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Causes of the Texas Declaration of Independence from Mexico

Updated on August 28, 2012

Mexican Territory After the Texas Declaration of Independence

Mexico
Mexico | Source

The Texas Revolution

At the beginning of the 1820s, many Americans and other non-Mexican immigrants began to settle in the Mexican state of Texas in large numbers. The settlers were in constant disagreement with the Mexican government, and this led to the Texas revolution.

This marked the beginning of a series of armed movements which reached its summit after Antonio Lopez de Santa Anna established himself at the head of the Mexican government as a dictator for the Mexicans, Anglo-American colonists and Texans alike.

The urgency for Texas independence increased when many settlers felt that their most basic rights as citizens were not being guaranteed.

Battle of the Alamo

The Alamo
The Alamo | Source

Santa Anna Sends an Army into Texas

Santa Anna had displaced an army in the Texan territory, intending to calm down the rebellion. At the time the Texas declaration of independence was signed, the Alamo had felt under Santa Anna’s army on March 6, and more than 300 unarmed Texan prisoners were killed at Goliad on March 7. The armed forces of Sam Houston were retreating away from Santa Anna’s army , and on April 21 at San Jacinto, Sam Houston Attacked Santa Anna’s army while they were asleep, in a battle that took no longer than twenty minutes, defeating them and capturing Santa Anna. On May 14, 1836 The Mexican army retreated and end of the war was signed in the treaties of Velasco by David G. Burnet and Antonio Lopez de Santa Anna.

The Texas declaration of independence may have had many motives, since the newly Texas settlers were being ruled under a government which had been under the rule of an imperial colony for more than 300 years. Mexico as a new nation had gained independence only 15 years before, and the ruling system which they had been under had consisted of a head at the top of the system with little or no guarantees for its citizens and a preference for those at the higher social levels, including the clergy and the armed forces. The practice of their faith was imposed by the faith practiced by those who colonized it, and this practice had become a system by which to dominate the great majority of their population.

The Texas Declaration of Independence

The Texas Declaration of Independence
The Texas Declaration of Independence | Source

Building Where the Texas Declaration of Independence Was Signed

Washington on the Brazos
Washington on the Brazos | Source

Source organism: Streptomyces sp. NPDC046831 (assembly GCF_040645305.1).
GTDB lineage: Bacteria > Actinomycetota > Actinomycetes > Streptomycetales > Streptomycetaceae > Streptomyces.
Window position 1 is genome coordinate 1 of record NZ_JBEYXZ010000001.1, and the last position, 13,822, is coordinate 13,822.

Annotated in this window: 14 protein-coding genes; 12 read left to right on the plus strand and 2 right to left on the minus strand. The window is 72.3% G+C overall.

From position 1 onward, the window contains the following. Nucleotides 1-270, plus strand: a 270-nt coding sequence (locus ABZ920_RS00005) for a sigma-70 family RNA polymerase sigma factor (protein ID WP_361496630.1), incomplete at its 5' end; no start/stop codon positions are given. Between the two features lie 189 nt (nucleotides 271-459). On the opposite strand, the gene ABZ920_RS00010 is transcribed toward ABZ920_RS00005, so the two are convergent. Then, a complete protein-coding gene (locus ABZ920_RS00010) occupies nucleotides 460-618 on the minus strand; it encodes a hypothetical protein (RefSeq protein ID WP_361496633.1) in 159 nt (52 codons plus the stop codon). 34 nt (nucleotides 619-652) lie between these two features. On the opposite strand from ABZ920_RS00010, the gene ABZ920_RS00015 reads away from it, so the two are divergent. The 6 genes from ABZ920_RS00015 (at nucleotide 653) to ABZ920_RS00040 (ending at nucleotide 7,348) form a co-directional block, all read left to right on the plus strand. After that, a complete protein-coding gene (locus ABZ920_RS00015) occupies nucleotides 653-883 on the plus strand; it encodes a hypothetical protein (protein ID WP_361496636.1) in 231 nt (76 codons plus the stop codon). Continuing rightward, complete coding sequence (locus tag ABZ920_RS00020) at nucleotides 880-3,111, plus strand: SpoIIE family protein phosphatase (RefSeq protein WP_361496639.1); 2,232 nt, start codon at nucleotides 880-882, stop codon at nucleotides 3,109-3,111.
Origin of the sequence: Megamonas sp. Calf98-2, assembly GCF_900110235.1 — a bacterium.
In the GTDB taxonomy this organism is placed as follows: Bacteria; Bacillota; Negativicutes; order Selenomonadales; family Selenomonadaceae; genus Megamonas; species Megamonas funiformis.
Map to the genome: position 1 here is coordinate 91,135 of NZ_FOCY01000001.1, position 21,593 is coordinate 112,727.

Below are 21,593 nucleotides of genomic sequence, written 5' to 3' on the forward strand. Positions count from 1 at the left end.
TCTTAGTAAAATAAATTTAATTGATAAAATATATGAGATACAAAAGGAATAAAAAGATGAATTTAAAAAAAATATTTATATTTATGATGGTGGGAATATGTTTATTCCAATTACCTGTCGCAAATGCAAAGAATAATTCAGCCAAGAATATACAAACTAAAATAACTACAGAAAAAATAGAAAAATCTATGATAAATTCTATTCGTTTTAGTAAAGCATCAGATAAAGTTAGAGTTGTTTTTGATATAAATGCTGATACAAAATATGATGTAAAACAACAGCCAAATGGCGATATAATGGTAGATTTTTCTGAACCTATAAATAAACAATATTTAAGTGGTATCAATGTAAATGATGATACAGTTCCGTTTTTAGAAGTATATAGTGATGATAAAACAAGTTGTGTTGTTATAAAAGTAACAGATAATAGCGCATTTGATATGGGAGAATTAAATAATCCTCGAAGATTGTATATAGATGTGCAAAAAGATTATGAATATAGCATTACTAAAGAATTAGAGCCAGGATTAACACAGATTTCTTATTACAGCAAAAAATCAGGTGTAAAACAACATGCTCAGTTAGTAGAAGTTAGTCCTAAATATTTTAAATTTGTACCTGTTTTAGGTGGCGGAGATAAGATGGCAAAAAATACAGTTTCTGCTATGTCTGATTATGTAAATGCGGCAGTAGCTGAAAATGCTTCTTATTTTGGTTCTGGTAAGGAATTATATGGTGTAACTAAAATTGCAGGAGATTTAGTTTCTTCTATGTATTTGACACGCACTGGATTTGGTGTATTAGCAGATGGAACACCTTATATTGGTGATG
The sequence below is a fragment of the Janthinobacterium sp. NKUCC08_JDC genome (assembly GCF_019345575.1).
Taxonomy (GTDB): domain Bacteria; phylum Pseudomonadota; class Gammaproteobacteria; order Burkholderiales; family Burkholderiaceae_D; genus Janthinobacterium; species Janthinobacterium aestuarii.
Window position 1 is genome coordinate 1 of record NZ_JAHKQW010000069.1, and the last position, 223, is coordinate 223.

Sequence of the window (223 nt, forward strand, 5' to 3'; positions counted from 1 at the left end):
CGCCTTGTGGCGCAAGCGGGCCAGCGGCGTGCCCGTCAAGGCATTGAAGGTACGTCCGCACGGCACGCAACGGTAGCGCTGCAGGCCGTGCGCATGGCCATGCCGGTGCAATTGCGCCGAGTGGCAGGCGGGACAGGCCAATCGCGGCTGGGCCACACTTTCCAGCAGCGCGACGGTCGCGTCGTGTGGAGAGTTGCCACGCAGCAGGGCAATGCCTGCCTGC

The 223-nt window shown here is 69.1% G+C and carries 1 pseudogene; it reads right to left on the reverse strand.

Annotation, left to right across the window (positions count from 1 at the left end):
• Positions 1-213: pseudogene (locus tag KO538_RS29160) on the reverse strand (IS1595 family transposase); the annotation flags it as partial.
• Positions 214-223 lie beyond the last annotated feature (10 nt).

A New Nation is Born on March 2, 1836

People in Texas felt that either a declaration of independence had to be issued or they would have to submit to the Mexican laws. If they choose to declare independence, a constitution for a new nation had to be written in order to establish a provisional government. The convention for this enterprise occurred on March 1 preceded by Richard Ellis who functioned as president. He chose a committee of five people in charge of drafting the declaration of independence included George Childress, Edward Conrad, Bailey Hardman, Collin McKinney and James Gaines. The Texas declaration of independence was formally signed by 54 delegates, each representing a Texas settlement, on March 2, 1836 at the Washington on the Brazos.

Texas is Annexed to the United States in 1845

In 1841, Santa Anna took charge of the government of Mexico again and renewed hostilities with the independent state of Texas. Before the Texas Revolution, the United States remained indifferent to Texas; however, by this time, a growing sympathy for the Texan cause had increased in the United States, leading to the Texas annexation in 1845. This caused a border dispute with Mexico and eventually led to the Mexican-American War.

The causes for the Texas declaration of independence may have originated from the factors outlined here; however, the cultural disparities, including social, political, religious and ideological pursuits, along with the influence of a government which offered better guarantees for the well-being of its citizens may have influenced the separation of the state of Texas from the Mexican Republic.

The lone Star banner utilizes the blue, red and white colors of its parent countries, Spain, Mexico and the United States of America. its two red and white stripes symbolize its uniqueness among states in the world.

The Lone Star Banner

The Lone Star Banner
The Lone Star Banner | Source

Comments

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  • unvrso profile imageAUTHOR

    Jose Juan Gutierrez 

    6 years ago from Mexico City

    Not really a moral, but a combination of cultural attitudes that led to a new division of territories. This can be better analysed from a cultural and political background.

    Mexico has always put its trust in the hands of a single person. After the arrival of the Spanish and the establishment of the colony, the trend has always been the power for some and the governed the rest of the population.

    This has been going on for centuries and it seems that it´s going to continue for some more. I´ve been to Texas and to me Texas has prospered more being part of the U.S. than if it had continued being part of Mexico.

    Thanks for visiting and leaving your comment.

  • UnnamedHarald profile image

    David Hunt 

    6 years ago from Cedar Rapids, Iowa

    Hi unvrso. I guess the moral of the story is "be careful who you let into your country"? Voted up and interesting.

  • unvrso profile imageAUTHOR

    Jose Juan Gutierrez 

    6 years ago from Mexico City

    Thanks for taking the time to read this hub and leaving your comment.

  • profile image

    JThomp42 

    6 years ago

    Very interesting. Voted up.

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